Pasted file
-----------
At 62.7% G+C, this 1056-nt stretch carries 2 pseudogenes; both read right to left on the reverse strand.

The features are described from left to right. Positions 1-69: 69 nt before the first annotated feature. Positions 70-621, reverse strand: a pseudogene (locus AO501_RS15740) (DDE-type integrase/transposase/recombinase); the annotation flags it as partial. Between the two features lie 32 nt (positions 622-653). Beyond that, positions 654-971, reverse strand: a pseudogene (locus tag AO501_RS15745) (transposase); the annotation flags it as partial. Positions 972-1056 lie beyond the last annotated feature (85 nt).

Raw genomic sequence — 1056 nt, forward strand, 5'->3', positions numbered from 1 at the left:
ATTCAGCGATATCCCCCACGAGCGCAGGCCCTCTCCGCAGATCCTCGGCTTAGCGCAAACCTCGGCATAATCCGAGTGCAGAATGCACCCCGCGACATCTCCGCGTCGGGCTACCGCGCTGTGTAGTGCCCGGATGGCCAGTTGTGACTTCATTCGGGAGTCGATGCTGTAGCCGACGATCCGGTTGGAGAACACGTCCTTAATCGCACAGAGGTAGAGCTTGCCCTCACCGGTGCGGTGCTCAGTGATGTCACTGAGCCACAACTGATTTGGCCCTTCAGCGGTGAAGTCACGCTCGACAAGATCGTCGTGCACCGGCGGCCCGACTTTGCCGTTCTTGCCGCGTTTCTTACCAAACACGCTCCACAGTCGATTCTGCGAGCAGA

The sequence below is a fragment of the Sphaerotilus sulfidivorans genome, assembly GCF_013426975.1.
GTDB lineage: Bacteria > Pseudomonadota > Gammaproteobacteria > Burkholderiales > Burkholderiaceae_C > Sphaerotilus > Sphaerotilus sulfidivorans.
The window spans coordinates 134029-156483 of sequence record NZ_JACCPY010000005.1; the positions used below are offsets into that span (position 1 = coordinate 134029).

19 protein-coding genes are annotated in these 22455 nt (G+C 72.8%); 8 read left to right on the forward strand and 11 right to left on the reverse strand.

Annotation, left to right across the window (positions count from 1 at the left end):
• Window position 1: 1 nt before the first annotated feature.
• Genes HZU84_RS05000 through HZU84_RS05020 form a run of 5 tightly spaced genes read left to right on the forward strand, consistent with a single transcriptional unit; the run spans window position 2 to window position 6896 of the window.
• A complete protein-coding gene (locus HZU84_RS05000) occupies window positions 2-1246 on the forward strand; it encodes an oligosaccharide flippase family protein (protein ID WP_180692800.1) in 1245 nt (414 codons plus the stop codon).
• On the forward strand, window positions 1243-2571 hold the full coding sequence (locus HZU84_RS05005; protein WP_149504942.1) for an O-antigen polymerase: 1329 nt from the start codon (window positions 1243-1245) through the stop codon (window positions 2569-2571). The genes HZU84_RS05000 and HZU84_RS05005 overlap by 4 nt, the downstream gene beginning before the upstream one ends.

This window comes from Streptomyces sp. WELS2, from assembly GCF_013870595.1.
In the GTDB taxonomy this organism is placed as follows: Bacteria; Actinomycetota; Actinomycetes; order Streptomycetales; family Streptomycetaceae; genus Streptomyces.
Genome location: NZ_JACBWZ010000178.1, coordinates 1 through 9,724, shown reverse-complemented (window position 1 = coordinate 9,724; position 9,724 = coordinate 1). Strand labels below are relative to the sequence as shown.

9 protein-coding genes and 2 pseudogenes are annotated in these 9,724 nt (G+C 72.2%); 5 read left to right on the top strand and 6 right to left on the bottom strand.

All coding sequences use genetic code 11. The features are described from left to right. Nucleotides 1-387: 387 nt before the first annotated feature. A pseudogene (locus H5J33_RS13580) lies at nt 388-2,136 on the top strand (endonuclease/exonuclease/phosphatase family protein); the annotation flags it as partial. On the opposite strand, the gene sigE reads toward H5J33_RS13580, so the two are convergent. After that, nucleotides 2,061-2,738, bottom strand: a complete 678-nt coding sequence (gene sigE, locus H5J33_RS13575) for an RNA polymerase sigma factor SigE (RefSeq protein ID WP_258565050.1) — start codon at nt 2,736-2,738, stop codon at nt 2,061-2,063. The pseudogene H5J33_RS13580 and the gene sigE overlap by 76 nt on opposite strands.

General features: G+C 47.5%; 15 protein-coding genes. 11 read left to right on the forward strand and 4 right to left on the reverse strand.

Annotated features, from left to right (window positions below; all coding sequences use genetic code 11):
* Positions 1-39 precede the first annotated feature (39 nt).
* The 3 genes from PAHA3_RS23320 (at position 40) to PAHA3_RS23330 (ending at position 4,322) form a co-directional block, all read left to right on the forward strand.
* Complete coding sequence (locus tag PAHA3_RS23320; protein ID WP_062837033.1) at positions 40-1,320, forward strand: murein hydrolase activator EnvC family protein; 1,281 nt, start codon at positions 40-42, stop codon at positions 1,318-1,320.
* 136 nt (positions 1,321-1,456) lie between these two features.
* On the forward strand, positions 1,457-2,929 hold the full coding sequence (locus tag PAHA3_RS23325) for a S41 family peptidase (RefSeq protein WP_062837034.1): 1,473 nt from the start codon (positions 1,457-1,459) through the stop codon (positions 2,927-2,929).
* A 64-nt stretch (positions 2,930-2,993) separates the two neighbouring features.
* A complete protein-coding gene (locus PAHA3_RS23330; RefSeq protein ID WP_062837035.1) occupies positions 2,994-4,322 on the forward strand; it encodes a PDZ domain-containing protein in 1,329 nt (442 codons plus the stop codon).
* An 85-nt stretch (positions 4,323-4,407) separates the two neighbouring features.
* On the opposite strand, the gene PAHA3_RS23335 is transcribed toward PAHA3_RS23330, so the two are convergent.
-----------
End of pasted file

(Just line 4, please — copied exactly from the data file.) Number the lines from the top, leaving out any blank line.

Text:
ATTCAGCGATATCCCCCACGAGCGCAGGCCCTCTCCGCAGATCCTCGGCTTAGCGCAAACCTCGGCATAATCCGAGTGCAGAATGCACCCCGCGACATCTCCGCGTCGGGCTACCGCGCTGTGTAGTGCCCGGATGGCCAGTTGTGACTTCATTCGGGAGTCGATGCTGTAGCCGACGATCCGGTTGGAGAACACGTCCTTAATCGCACAGAGGTAGAGCTTGCCCTCACCGGTGCGGTGCTCAGTGATGTCACTGAGCCACAACTGATTTGGCCCTTCAGCGGTGAAGTCACGCTCGACAAGATCGTCGTGCACCGGCGGCCCGACTTTGCCGTTCTTGCCGCGTTTCTTACCAAACACGCTCCACAGTCGATTCTGCGAGCAGA